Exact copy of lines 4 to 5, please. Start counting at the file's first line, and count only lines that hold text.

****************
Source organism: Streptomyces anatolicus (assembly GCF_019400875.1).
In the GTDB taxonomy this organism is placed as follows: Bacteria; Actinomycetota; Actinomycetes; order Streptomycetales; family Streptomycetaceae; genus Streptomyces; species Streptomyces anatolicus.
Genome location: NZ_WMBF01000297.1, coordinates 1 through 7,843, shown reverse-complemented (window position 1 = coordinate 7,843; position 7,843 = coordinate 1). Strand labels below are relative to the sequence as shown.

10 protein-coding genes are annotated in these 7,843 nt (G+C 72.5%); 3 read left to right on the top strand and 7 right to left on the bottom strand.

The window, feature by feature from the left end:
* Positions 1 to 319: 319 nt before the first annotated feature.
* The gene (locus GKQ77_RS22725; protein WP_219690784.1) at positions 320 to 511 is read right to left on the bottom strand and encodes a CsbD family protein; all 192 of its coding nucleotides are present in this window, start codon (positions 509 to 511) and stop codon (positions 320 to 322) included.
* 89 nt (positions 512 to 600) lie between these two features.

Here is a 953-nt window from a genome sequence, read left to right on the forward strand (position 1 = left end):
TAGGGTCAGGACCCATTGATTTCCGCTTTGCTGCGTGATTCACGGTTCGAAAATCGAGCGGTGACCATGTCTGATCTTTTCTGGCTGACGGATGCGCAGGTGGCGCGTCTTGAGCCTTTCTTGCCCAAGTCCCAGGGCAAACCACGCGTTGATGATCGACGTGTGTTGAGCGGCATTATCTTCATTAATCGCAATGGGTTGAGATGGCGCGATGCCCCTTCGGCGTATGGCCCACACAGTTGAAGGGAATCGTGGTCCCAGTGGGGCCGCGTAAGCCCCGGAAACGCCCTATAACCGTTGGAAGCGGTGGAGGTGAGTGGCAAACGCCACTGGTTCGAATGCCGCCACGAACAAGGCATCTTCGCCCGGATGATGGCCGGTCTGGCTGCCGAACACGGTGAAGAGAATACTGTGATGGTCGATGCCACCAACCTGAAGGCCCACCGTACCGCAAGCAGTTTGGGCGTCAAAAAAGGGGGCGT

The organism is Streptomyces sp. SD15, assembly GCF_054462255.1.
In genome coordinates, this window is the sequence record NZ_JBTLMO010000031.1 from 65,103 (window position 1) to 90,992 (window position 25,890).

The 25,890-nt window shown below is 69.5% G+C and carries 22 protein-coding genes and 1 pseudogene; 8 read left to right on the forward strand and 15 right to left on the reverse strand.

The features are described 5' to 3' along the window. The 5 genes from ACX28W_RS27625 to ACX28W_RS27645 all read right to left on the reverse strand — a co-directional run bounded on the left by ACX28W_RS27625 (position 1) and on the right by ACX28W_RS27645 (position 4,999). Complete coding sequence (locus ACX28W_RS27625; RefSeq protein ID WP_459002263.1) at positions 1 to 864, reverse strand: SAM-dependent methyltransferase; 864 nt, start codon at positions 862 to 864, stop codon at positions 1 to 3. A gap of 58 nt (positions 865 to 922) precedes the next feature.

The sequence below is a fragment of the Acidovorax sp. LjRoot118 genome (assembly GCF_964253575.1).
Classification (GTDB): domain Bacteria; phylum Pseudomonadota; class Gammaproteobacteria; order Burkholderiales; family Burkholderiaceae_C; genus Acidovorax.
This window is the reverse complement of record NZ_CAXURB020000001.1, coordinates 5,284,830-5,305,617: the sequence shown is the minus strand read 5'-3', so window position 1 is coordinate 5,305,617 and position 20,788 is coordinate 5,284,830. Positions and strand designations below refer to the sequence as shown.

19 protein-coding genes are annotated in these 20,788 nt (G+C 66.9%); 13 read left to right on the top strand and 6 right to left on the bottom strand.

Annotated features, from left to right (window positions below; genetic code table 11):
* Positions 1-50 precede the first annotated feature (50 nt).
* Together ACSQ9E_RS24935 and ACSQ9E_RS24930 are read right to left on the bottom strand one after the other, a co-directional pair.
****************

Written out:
10 protein-coding genes are annotated in these 7,843 nt (G+C 72.5%); 3 read left to right on the top strand and 7 right to left on the bottom strand.

The window, feature by feature from the left end: